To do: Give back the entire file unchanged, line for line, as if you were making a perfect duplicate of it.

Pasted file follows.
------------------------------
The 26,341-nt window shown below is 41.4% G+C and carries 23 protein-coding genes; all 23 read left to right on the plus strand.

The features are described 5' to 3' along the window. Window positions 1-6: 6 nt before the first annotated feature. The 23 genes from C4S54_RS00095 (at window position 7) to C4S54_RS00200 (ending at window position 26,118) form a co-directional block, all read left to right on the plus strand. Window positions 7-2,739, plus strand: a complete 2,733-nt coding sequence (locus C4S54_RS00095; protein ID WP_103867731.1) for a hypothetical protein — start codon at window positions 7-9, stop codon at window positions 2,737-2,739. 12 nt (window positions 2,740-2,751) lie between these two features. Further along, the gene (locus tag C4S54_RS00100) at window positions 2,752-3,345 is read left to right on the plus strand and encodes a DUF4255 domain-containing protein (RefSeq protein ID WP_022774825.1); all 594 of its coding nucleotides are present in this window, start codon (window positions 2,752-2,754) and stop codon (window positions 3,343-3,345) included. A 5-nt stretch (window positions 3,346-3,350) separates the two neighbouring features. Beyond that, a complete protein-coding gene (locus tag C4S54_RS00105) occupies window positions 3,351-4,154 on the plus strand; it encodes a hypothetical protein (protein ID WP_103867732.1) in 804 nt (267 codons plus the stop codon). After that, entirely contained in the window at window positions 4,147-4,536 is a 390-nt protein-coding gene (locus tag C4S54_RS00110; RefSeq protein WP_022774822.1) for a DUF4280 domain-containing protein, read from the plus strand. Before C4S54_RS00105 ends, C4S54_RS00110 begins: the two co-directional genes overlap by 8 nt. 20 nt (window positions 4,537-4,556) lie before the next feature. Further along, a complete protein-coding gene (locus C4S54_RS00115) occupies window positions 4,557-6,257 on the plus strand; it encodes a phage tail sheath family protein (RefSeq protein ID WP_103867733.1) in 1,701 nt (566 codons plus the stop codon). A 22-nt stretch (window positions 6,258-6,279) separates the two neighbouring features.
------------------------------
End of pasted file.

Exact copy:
The 26,341-nt window shown below is 41.4% G+C and carries 23 protein-coding genes; all 23 read left to right on the plus strand.

The features are described 5' to 3' along the window. Window positions 1-6: 6 nt before the first annotated feature. The 23 genes from C4S54_RS00095 (at window position 7) to C4S54_RS00200 (ending at window position 26,118) form a co-directional block, all read left to right on the plus strand. Window positions 7-2,739, plus strand: a complete 2,733-nt coding sequence (locus C4S54_RS00095; protein ID WP_103867731.1) for a hypothetical protein — start codon at window positions 7-9, stop codon at window positions 2,737-2,739. 12 nt (window positions 2,740-2,751) lie between these two features. Further along, the gene (locus tag C4S54_RS00100) at window positions 2,752-3,345 is read left to right on the plus strand and encodes a DUF4255 domain-containing protein (RefSeq protein ID WP_022774825.1); all 594 of its coding nucleotides are present in this window, start codon (window positions 2,752-2,754) and stop codon (window positions 3,343-3,345) included. A 5-nt stretch (window positions 3,346-3,350) separates the two neighbouring features. Beyond that, a complete protein-coding gene (locus tag C4S54_RS00105) occupies window positions 3,351-4,154 on the plus strand; it encodes a hypothetical protein (protein ID WP_103867732.1) in 804 nt (267 codons plus the stop codon). After that, entirely contained in the window at window positions 4,147-4,536 is a 390-nt protein-coding gene (locus tag C4S54_RS00110; RefSeq protein WP_022774822.1) for a DUF4280 domain-containing protein, read from the plus strand. Before C4S54_RS00105 ends, C4S54_RS00110 begins: the two co-directional genes overlap by 8 nt. 20 nt (window positions 4,537-4,556) lie before the next feature. Further along, a complete protein-coding gene (locus C4S54_RS00115) occupies window positions 4,557-6,257 on the plus strand; it encodes a phage tail sheath family protein (RefSeq protein ID WP_103867733.1) in 1,701 nt (566 codons plus the stop codon). A 22-nt stretch (window positions 6,258-6,279) separates the two neighbouring features.